This has been a difficult year for all of us. Here at Kieve Wavus Education, it’s been too quiet without the usual roar from kids running around these campuses. We are ready for normal to return and we are so grateful to have a team that has totally dedicated themselves to finding new and creative ways to fulfill our mission.
This May, with guidance from KWE’s Diversity, Equity, and Inclusion Task Force, we’ll be launching Teaching Kindness and Respect, a permanent hub on our website for tools and resources to support the social-emotional health of our community and for all those who want to join us in spreading the core of our mission- that everyone deserves to be treated with Kindness and Respect.
Through the pandemic, we’ve relied on our Educators to uphold this golden rule in the Maine school communities we serve and the following are their reflections and go-to resources for this work:
To foster a culture of kindness and respect in the school communities we serve, we’re committed to intervening in moments of prejudice, racism, and hate. We use our experiential approach to social-emotional learning curriculum and our training as The Leadership School Educators to model KWE’s message for our students.
These conversations are hard. The events of this past year, including the horrible violence over the past two weeks, have challenged all of us to step up and speak out, even when it feels easier to stay silent. The activities shared below are tools to create a safe space for discussion and to promote qualities necessary for our students to better appreciate the differences that make each of them unique. These activities, one virtual and one in-person, are tools that can be used or adapted to spark conversations increasing social awareness while highlighting the value of diverse perspectives:
In-Person – Living Nametags
Virtual – Four Corners
We also know that these conversations will often take place outside the walls of our classrooms. As educators, we find ourselves in a unique position to be the force for positive change in our schools- at recess, between classes, in the halls, and on the sports fields. It’s our responsibility to set the tone in every space where we interact with our kids.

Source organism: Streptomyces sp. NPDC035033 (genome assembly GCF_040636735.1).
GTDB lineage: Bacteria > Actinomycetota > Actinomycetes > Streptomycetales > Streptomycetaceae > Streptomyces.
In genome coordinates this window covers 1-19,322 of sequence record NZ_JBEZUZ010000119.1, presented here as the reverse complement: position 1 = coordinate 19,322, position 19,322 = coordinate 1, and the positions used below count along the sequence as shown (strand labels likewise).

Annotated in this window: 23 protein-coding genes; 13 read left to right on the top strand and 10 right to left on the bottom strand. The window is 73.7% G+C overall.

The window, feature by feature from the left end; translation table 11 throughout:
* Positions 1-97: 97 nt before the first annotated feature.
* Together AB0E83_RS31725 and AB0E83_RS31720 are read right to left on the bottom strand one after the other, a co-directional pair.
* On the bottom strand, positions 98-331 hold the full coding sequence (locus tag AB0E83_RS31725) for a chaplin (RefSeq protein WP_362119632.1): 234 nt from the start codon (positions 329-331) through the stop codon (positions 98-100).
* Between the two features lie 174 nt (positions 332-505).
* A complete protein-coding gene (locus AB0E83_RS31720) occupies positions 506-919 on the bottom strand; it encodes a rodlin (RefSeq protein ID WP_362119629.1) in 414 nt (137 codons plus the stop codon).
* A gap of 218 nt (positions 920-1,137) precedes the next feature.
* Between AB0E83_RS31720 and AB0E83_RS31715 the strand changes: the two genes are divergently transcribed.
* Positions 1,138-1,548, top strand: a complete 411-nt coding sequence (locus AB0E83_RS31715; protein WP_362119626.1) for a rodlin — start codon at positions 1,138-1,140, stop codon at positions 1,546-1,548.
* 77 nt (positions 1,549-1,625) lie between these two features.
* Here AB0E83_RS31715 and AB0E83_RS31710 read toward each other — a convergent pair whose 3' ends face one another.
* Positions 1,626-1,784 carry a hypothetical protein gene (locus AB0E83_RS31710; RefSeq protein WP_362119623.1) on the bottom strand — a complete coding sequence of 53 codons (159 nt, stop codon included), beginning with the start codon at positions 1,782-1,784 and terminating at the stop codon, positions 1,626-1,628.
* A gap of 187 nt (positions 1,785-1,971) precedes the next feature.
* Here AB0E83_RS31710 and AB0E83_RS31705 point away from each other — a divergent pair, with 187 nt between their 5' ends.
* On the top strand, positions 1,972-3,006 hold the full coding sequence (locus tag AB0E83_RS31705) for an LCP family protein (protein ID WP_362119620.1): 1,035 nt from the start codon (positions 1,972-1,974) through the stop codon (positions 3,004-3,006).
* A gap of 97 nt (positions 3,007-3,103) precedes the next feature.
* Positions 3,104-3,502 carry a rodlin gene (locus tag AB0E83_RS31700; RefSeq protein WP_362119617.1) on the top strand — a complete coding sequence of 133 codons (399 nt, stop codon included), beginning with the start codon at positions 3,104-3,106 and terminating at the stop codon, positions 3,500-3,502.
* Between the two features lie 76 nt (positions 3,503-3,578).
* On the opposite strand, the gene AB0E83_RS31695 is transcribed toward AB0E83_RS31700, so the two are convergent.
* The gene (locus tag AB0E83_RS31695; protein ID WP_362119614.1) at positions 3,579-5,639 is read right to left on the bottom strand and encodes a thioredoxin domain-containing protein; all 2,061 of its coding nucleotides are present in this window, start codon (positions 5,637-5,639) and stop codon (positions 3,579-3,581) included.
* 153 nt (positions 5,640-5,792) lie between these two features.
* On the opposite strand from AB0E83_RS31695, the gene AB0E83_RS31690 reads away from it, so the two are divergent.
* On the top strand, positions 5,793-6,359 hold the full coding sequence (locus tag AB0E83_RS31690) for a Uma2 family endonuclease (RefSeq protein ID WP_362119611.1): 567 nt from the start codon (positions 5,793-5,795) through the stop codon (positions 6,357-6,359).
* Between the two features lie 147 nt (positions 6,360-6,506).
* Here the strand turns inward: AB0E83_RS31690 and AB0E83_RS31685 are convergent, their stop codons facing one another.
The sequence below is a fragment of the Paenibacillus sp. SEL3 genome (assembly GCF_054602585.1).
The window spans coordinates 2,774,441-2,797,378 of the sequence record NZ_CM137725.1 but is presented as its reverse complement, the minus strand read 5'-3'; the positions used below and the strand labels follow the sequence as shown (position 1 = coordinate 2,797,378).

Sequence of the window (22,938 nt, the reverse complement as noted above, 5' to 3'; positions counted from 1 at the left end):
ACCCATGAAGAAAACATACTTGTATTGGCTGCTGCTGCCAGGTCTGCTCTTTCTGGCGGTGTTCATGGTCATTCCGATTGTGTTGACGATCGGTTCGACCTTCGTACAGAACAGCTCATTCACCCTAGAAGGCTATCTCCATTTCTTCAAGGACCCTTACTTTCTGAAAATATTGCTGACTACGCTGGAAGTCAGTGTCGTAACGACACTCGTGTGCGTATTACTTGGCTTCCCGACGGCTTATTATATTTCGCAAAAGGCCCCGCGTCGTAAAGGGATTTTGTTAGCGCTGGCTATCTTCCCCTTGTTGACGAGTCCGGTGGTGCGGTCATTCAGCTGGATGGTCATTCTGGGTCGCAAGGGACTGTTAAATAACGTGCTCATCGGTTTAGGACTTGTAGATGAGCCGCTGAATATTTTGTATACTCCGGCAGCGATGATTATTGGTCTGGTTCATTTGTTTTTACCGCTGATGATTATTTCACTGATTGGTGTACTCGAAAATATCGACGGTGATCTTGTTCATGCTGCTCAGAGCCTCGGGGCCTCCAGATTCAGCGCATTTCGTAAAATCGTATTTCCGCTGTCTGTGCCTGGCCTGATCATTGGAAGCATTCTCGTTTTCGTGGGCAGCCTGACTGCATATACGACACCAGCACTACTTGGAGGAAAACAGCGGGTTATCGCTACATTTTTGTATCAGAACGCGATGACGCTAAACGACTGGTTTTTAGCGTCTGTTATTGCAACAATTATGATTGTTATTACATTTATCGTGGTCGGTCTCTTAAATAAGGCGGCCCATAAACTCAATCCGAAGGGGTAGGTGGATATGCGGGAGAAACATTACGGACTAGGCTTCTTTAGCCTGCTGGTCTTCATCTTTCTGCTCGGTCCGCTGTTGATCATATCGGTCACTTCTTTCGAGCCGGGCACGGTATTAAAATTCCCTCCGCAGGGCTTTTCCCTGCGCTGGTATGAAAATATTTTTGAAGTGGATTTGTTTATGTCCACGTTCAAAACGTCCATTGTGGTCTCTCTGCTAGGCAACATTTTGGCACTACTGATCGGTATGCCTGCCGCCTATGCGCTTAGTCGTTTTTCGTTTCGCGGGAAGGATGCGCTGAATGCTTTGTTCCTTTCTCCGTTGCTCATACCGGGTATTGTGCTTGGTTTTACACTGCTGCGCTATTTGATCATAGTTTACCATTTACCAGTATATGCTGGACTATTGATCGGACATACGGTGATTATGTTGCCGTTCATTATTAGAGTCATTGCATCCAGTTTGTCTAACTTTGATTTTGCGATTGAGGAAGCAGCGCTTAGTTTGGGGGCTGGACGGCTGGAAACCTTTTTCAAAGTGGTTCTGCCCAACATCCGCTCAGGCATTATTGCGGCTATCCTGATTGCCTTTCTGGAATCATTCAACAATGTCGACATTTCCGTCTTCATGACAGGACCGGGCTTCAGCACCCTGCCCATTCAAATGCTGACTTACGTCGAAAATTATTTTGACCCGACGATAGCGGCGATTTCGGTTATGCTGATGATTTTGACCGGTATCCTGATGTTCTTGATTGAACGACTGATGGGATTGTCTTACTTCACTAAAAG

When we see racism, prejudice, or ignorance we step in and speak up. For some TLS Educators, intervening means partnering with a school administrator or counselor, for others it means separating the student from the group to address the behavior in the moment, and sometimes it is finding that student a day or a week later after emotions have settled to ensure real learning can occur.
Whatever the follow-up, the discussion is always about helping kids learn so they can improve. We highlight the importance of empathy, how our actions affect others, and the fact different experiences and perspectives make communities stronger. Whether forming a Civil Rights Team or leading the activities we recommended above, we work with our school leaders to ensure we can be effective role models who empower our kids to be better each day.
We are consistently amazed by our students’ resilience and the effect that we as TLS Educators can have as positive role models in our schools. We hope these shared experiences and resources can help you bring some of the magic of Kieve, Wavus, and TLS to your lives away from Lake Damariscotta, and that all of us can continue to speak up against any hatred that divides us.
TLS Educators, ’20-’21